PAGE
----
There is no shortage of techniques for clearing a stoppage or malfunction; just trying to explain the difference between the two sets off a hailstorm of debate. Whatever works is what is important.
Stoppages most often occur in the cycle of operation of the pistol, usually caused by a dirty, un-lubricated pistol, bad magazines (to be covered in a future article) under power ammunition, poor grip (including unlocking the wrist while shooting). Yes, there are other contributing factors, but these are the primary ones.
A malfunction relates to a mechanically broken pistol that usually cannot be placed back in service on a short notice. I would like to deal with the stoppage techniques in this article and discuss malfunctions in a later article.
First, prevention or at least steps we can take to prevent this from happening are important, but please keep in mind there are no guarantees. It is hard to believe that in the year 2009 the primary cause of stoppages is still dirty, un-lubricated firearms. With all the training and preaching about the importance of cleaning and maintaining our side arms many of our fellow officers continue to not take this seriously. A properly maintained and lubricated firearm following the manufacturer's guidelines is as important to you and those that may have to rely on you as understanding sound tactics and techniques to survive a firefight on the street.
Every time a firearm is taken apart, cleaned, lubricated, and put back together, you should perform a function check. Often at the beginning of a training class I will have the students unload, make the pistol safe and perform a function check. I am often surprised by the number of officers that have been trained and carrying the firearm for some time that still do not know how to properly perform a function check on their side arm or a shoulder mounted weapon they may be using.
Inspection of our duty ammo before we load our magazines is as equally important. The primary objective is to keep our pistols at peak operational readiness so when we draw to place our firearm in service we feel confident it will perform, as we want it to when justified in its use. (Preventative maintenance guide coming soon.)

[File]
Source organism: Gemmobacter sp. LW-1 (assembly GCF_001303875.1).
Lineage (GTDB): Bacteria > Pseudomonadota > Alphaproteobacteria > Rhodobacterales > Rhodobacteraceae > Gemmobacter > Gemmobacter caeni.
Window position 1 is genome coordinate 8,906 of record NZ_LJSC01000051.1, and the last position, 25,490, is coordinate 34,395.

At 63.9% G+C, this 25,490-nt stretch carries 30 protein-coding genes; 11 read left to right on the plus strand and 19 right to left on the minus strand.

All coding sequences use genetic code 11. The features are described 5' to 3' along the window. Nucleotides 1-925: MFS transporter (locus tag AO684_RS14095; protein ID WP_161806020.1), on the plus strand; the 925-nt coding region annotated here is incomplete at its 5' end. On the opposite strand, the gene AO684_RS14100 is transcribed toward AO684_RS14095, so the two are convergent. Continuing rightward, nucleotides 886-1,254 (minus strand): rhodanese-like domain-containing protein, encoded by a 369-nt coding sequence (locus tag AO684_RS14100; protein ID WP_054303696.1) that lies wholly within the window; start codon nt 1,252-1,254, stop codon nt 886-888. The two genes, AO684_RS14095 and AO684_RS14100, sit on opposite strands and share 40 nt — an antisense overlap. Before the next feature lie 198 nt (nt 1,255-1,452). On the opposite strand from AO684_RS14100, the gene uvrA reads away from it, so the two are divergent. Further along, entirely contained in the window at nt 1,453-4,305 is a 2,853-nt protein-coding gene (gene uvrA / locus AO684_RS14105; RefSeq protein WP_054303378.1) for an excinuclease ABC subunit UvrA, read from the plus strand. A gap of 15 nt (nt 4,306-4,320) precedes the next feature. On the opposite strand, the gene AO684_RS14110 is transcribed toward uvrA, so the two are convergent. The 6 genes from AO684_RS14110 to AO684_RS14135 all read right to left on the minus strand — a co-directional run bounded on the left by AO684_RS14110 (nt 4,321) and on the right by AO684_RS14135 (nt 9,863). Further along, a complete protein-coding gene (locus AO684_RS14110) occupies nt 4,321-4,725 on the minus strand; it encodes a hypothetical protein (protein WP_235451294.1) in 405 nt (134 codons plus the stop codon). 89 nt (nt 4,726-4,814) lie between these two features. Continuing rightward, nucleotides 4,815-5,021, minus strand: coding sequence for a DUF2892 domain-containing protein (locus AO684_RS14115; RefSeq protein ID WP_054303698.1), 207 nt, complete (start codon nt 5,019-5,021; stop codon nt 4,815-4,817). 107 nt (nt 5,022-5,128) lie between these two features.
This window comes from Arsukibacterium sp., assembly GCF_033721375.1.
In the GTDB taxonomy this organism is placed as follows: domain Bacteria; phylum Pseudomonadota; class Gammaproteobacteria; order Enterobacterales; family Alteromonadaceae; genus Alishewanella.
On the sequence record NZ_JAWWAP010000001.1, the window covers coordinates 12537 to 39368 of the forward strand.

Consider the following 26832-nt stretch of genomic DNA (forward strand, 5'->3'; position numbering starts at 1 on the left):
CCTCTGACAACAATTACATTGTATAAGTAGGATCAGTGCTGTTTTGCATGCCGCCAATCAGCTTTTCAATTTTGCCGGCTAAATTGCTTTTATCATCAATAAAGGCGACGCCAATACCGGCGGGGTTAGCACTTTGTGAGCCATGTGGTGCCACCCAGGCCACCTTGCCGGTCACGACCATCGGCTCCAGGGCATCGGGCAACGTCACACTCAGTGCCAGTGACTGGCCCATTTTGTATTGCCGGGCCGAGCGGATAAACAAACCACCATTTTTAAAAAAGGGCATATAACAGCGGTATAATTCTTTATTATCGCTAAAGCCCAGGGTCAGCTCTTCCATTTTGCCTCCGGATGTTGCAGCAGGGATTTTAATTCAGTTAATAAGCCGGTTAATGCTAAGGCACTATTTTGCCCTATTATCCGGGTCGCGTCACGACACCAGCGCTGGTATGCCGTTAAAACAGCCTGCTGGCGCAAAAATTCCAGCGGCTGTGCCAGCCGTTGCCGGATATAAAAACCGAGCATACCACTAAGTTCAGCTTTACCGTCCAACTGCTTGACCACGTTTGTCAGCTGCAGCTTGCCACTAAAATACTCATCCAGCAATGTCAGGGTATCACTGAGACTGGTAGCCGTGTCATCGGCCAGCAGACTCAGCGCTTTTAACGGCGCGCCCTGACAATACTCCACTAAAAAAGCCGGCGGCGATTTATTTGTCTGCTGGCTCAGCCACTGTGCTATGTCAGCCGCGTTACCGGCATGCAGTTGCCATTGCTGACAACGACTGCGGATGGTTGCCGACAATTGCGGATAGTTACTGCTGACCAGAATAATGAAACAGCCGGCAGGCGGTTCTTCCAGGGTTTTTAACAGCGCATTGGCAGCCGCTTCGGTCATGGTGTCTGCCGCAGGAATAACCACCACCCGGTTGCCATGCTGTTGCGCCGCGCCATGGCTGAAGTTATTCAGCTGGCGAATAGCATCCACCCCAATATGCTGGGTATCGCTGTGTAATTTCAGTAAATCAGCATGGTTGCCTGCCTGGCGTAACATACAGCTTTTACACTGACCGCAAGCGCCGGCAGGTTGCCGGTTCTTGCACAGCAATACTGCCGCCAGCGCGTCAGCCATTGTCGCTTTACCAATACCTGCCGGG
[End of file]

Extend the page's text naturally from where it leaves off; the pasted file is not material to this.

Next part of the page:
So, let's move on to some more terms such as in battery, out of battery, slide forward, slide out of battery, primary stoppage, secondary stoppage, and the list goes on. Bottom line, we need to identify why the gun did not work when we pulled the trigger and it should have fired, but it did not. However, looking may be a problem under reduced light conditions.
Here is a situation to think about not often addressed in training: Slide locks to the rear, gun is empty, no rounds in the magazine, (no mechanical problem with the gun) yet the shooter is still trying to fire the pistol (ever see this?). This wastes valuable time when they should have been reloading. The reason this occurs is the officer was never trained to understand how the pistol feels in the hand when the slide locks to the rear. While this may not be a stoppage by definition, it is a concern, especially under reduced light conditions.
A drill I have found helpful for the new shooter is to have them load all three of their magazines with three rounds, lock in on the center of the target at about 2 yards from the target, close their eyes, and on command fire all three rounds rapidly. Not only will they feel the recoil of the weapon, but they will feel the slide lock to the rear in their hands. This will help condition them to know when it is time to reload. Doing this a couple of times doesn't take too many rounds and helps the shooter progress.
Let us talk about what most of us call the primary method of immediate action. For most of us, when the slide is in the forward position and we have pulled the trigger and expected the pistol to fire and it does not, we tap the magazine floor plate, rack the slide and re-assess the situation, meaning fire if justified, hold fire if not. The issue here is that many of us continue to place our non-dominant hand over the top of the slide blocking the ejection port.